Pacific Islands Forum

PIF's Dame Meg disappointed at lack of action by major emitters

But Dame Meg Taylor has also raised concerns about the lack of sufficient action by others.

She welcomes the US, Japan, UK, Canada and South Korea's commitments to end financing of coal-fired power plants overseas.

However, Dame Meg said it's disheartening that other major emitters have not acted decisively to curb the global climate change emergency.

She also said it's regrettable that no new climate finance commitments were made, despite developing countries knowing the promised 100 billion dollars per year by 2020 has not been delivered.

Micronesia receives unreserved apology from Forum

The dialogue was in regards to the impasse that has transpired from the process of selecting the Pacific Islands Forum secretary general.

Micronesian leaders in attendance - Nauru President Lionel Aingimea and Federated States of Micronesia President David Panuelo welcomed the sincere words by Papua New Guinea Prime Minister James Marape, Samoa Prime Minister Tuilaepa Sailele Malielegaoi, Fiji Prime Minister Frank Bainimarama and Pacific Islands Forum Secretary-General Dame Meg Taylor, in saying “sorry” to Micronesia for what has resulted in a damaged Pacific family.

EU pleas for Forum to stay united

In February, the five Micronesian members of the Forum announced they would leave in protest at the failure of the organisation to appoint their nominee for secretary general of the regional body.

Instead of choosing Marshall Islands diplomat, Gerald Zackios, the Forum chose former Cook Islands prime minister, Henry Puna.

The Pacific delegation for the EU has issued a statement, saying it believed a strong Pacific Islands Forum, as the premier political regional organisation for the Pacific, was fundamental for this region.

Fiji urges Micronesia to rethink plans to leave forum

The leaders said they saw minimal, if any impact, by departing the region's primary body.

Fiji's Prime Minister Frank Bainimarama says Micronesia must stand in solidarity with their Pacific counterparts.

The standoff stemmed from Micronesia's frustration at its candidate no getting the sceretary-general's position at the Forum Secretariat following what it called a 'gentlemen's agreement' the subregion would get the top job at PIFS.

Former Cook Islands prime minister Henry Puna was elected to replace Papua New Guinea's Dame Meg Taylor last month.

Marshalls follows Palau, FSM in initiating Forum withdrawal

"Cabinet approved the withdrawal from the Pacific Islands Forum last Thursday," said Minister of Foreign Affairs and Trade Casten Nemra.

"(The) next step is for Nitijela (parliament) to endorse the move through a resolution."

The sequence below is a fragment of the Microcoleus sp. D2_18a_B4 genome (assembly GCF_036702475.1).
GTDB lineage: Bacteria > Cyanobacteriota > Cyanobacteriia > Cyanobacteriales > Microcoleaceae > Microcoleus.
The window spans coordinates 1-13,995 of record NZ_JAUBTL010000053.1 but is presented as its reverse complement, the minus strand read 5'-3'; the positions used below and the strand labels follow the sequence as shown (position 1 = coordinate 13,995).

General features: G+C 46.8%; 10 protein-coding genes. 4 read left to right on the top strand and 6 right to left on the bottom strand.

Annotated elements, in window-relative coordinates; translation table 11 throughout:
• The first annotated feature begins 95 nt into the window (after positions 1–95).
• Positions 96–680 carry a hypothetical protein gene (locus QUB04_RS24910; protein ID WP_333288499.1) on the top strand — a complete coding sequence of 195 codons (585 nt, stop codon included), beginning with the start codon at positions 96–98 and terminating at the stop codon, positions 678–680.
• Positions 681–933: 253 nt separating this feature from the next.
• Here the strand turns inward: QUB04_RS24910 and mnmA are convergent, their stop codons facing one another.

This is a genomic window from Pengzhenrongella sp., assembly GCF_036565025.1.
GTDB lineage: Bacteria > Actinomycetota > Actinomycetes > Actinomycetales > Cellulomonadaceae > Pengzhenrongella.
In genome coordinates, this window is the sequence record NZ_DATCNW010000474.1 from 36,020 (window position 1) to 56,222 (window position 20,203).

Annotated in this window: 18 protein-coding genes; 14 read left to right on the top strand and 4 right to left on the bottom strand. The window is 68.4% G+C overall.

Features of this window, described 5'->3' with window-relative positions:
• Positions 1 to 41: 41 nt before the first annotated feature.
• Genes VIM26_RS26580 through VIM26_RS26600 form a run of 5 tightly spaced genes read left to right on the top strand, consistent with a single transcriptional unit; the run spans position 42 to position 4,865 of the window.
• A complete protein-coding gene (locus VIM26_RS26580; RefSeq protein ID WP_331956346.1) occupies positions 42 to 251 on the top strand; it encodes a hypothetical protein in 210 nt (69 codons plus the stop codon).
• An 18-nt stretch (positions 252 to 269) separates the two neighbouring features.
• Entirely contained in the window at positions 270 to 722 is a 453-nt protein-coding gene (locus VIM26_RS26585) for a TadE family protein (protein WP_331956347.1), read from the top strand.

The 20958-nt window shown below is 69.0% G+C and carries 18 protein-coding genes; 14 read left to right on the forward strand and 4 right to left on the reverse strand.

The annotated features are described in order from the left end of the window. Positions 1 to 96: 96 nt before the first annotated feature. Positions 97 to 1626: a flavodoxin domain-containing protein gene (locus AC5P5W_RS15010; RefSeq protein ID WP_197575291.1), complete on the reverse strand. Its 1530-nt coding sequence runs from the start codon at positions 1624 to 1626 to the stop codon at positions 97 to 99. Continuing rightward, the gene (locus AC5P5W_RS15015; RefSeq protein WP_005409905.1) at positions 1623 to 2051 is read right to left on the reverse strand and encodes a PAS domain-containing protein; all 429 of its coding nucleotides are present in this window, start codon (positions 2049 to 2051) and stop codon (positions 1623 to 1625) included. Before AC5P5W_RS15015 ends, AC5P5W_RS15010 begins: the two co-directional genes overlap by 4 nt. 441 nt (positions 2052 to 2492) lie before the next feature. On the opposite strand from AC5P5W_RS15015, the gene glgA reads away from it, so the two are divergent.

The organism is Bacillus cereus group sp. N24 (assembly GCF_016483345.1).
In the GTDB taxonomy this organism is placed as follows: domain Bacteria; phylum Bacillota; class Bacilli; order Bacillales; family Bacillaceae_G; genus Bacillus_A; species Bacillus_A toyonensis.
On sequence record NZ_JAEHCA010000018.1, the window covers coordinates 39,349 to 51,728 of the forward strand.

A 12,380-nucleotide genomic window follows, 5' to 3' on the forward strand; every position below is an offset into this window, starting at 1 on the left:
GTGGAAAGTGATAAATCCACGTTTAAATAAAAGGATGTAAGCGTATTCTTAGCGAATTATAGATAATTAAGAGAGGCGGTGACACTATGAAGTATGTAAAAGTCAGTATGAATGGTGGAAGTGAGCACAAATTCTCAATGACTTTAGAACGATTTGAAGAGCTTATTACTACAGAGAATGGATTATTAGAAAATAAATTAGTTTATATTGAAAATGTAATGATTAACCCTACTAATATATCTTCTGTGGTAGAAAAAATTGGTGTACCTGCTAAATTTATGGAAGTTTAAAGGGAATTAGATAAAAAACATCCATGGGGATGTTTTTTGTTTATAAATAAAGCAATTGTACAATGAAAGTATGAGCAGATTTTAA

The move by the Marshall Islands follows similar actions by Palau and the Federated States of Micronesia (FSM) over the past week.

The five Micronesian presidents, including those from Kiribati and Nauru, met 8 February and agreed on the withdrawal, and that they saw minimal if any impact by departing the region's primary body.

FSM begins process to leave Pacific Islands Forum

A diplomatic note has gone to Fiji as the host for the Pacific Island Forum Secretariat, beginning a one-year process for the FSM to withdraw from the PIF, concluding on 14 February next year.

The move comes after the Micronesian Presidents' Summit of the FSM, the Marshall Islands, Palau, Kiribati and Nauru.

All said they would leave the Forum in protest at their candidate not securing the position of Secretary-General of the group, despite what they deemed a gentlemen's agreement to allow the position to be rotated among the sub-regions of the Pacific.

Pacific Forum's consensus failure lamented

This comes as Micronesian leaders this week announced their intention to withdraw their five countries from the premier regional body, after their candidate wasn't selected for the organisation's top job.

The presidents of Nauru, the Federated States of Micronesia, Kiribati, Marshall Islands and Palau said that South Pacific countries dishonoured a "gentleman's agreement" to rotate the post evenly among sub-regions, and that it was Micronesia's turn.

Reform seen as solution for split Pacific Forum

The leaders of Nauru, Kiribati,The Marshall Islands, Palau and The Federated States of Micronesia today signed off on a communique agreeing to initiate the formal process of withdrawing from the Pacific Islands Forum.

The five countries are deeply disappointed with the process which led to the appointment of former Cook Islands prime Minister Henry Puna as the Forum's new secretary-general over Micronesia's candidate, Gerald Zackios during a marathon online meeting of Pacific leaders last week.

Five Micronesian countries leave Pacific Islands Forum

The presidents of Nauru, the Federated States of Micronesia, Kiribati, Marshall Islands and Palau issued a joint statement, saying they will start the formal process of leaving the Forum.

The leaders collectively expressed disappointment with the appointment process, which overlooked the Micronesian candidate Gerald Zackios.

They say a gentleman's agreement to rotate the Forum's top position among Polynesia, Micronesia and Melanesia was not honoured when a majority of Forum leaders chose Henry Puna of the Cook Islands.

Micronesian leaders to debate leaving Pacific Islands Forum

They say the rejection of Marshall Islands' Gerald Zackios has led to division within the Pacific. PIF members voted in favour of former Cook Islands prime minister Henry Puna.

The Chair of the Micronesian Presidents' Summit, Lionel Aingimea of Nauru, has scheduled Monday's virtual meeting.

It follows last October's 'Mekreos Communique' where presidents of the Federated States of Micronesia (FSM), Kiribati, Marshall Islands, Nauru and Palau insisted the Forum honour an unwritten gentleman's agreement to rotate the secretary general role by sub-region.